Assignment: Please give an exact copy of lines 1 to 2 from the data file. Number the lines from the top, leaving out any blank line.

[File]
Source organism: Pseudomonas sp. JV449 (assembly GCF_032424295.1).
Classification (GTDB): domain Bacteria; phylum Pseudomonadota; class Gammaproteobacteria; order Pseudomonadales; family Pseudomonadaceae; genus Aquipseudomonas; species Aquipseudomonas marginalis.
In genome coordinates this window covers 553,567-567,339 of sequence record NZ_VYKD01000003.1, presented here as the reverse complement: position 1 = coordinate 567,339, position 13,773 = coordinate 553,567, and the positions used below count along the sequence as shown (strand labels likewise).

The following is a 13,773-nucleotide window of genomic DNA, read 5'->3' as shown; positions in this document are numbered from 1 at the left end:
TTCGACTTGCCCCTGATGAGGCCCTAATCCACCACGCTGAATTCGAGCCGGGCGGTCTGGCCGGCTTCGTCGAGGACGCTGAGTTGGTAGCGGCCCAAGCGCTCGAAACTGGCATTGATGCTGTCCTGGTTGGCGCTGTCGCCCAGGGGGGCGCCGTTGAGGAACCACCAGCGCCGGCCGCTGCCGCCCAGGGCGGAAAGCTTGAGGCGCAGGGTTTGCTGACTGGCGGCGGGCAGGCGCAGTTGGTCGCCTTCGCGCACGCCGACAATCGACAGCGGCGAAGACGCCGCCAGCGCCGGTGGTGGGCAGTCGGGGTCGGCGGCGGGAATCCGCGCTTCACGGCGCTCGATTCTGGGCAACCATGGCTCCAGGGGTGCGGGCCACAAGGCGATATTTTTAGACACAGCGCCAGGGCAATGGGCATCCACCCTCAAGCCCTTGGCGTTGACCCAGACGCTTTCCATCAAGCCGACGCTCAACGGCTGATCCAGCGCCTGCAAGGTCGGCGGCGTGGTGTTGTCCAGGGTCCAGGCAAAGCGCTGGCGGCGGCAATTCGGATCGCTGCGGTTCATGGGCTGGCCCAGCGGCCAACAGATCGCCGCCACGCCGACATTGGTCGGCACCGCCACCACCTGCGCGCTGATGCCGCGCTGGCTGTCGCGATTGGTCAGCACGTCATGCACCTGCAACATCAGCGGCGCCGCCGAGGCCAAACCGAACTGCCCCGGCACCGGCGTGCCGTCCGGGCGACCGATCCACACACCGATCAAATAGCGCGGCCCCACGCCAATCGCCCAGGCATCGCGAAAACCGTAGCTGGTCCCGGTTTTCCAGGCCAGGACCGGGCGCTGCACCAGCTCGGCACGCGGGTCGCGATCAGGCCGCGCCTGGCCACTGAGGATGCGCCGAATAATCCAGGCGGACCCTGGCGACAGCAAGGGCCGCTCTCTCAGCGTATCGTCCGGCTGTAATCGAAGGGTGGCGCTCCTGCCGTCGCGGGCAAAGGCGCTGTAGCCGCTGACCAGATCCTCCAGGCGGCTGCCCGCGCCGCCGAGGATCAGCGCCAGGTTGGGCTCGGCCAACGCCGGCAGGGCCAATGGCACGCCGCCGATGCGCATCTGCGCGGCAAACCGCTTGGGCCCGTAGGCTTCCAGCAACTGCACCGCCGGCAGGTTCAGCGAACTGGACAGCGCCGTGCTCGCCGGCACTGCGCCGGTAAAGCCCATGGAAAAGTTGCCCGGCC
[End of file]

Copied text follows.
Source organism: Pseudomonas sp. JV449 (assembly GCF_032424295.1).
Classification (GTDB): domain Bacteria; phylum Pseudomonadota; class Gammaproteobacteria; order Pseudomonadales; family Pseudomonadaceae; genus Aquipseudomonas; species Aquipseudomonas marginalis.